Thursday, May 23, 2013

Quick Hit on Creation and Evolution

RJS is a contributor to Scot McKnight’s blog, Jesus Creed, who usually writes on matters of science. Today she references a recent survey about pastors and their view of origins, and answers a question about the necessity of the Bible’s view of the fall and redemption. You can read it here, though I will pick out just one section.

There is no more certain fact than the “fallenness” of humankind. We don’t need a single mother, a single father, or a snake to convince us of this. It runs through human experience worldwide. Given a fallen creation (however it got there), we need redemption and a redeemer.

About this she is surely right. We don’t need the Bible’s story to convince us of fallenness. However, we do need the Bible’s story to provide a rational explanation for it. In the naturalistic or evolutionary theories of origins (she distinguishes the two and says naturalism is the real enemy of Christianity), evil exists, but there is no explanation for how it got here.

The universal existence (and recognition) of evil can be explained only by the Bible’s teaching of one man and one woman from whom the human race descended. This is why it is the human experience worldwide and has been from the beginning. All people worldwide find their sinfulness in one man. This is exactly the point of Romans 5:12-21, where the sin of one man is tied inseparably to the redemption by one man. So not only do we find our sinfulness in one man, we also find our hope in one man—the man Jesus, the second Adam, who did what the first Adam did not do.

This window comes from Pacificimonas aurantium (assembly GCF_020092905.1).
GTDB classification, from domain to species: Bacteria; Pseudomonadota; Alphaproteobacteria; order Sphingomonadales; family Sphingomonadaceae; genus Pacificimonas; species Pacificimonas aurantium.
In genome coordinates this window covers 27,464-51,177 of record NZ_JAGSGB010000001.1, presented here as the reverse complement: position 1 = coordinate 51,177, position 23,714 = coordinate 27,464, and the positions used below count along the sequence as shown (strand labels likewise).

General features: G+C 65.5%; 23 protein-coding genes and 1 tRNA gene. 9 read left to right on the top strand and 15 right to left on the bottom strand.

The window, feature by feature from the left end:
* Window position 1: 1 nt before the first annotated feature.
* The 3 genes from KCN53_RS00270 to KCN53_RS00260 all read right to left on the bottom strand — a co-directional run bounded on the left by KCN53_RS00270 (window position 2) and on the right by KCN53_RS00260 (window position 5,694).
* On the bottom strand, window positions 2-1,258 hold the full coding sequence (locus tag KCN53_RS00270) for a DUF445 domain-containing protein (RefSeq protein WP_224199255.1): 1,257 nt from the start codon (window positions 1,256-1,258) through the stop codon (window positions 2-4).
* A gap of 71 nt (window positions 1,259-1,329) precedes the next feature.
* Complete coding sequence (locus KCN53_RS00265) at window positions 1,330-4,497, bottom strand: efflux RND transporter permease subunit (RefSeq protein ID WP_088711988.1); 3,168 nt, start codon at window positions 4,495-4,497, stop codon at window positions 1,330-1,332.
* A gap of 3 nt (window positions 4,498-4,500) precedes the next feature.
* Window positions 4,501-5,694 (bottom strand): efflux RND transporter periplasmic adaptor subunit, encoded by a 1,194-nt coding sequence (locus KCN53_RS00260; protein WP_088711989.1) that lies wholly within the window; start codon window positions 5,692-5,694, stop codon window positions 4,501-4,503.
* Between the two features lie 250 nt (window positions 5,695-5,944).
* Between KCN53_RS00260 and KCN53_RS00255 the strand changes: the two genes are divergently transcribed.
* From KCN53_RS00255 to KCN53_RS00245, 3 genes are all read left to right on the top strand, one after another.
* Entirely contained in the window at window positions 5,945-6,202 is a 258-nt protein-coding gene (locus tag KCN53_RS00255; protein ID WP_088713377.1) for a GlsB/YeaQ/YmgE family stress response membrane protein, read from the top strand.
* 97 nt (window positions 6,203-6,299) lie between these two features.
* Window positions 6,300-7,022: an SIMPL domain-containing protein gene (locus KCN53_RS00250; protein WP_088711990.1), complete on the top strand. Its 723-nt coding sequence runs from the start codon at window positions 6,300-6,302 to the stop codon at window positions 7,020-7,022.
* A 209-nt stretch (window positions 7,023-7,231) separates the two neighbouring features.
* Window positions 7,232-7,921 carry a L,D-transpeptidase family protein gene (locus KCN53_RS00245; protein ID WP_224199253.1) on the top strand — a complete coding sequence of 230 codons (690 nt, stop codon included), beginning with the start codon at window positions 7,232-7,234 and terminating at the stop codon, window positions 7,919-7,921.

It is certainly true that true Christians can be evolutionists and deny the historical Adam and Eve. But they cannot do so rationally. They undermine the whole reality that pervades our world and end up grasping at straws. In essence, they have sold the farm in hopes of hanging on to the barn. In the end, they lose both.

While many do not want to make a big issue of either end of the world (creation or eschatology), these things still matter. We best not pretend they don’t.


Bill Combs said...

"About this she is surely right."
I am not so certain she is even right about this that "We don’t need the Bible’s story to convince us of fallenness." I believe that many if not most not religious philosophers would not accept the belief that man is fallen or sinful, inherently. I would think most would say man is basically good or at least neutral.

Larry said...

But wouldn't they acknowledge that the world is messed up, even if they blame it on something else, or disagree that it's sin against God?

Anonymous said...

Anyone can make up their own standard of fallenness or goodness. Without the Bible, you have no Biblical Worldview, no historical basis for understanding what either one is. Skip T

Larry said...

Exactly Skip. Without the Bible there is no explanation for anything fallen, yet just about everyone knows that the world is broken. They simply have no reason or explanation for its brokenness and they have no solution for it. You have to accept the biblical account of origins and fall to be able to make sense of it.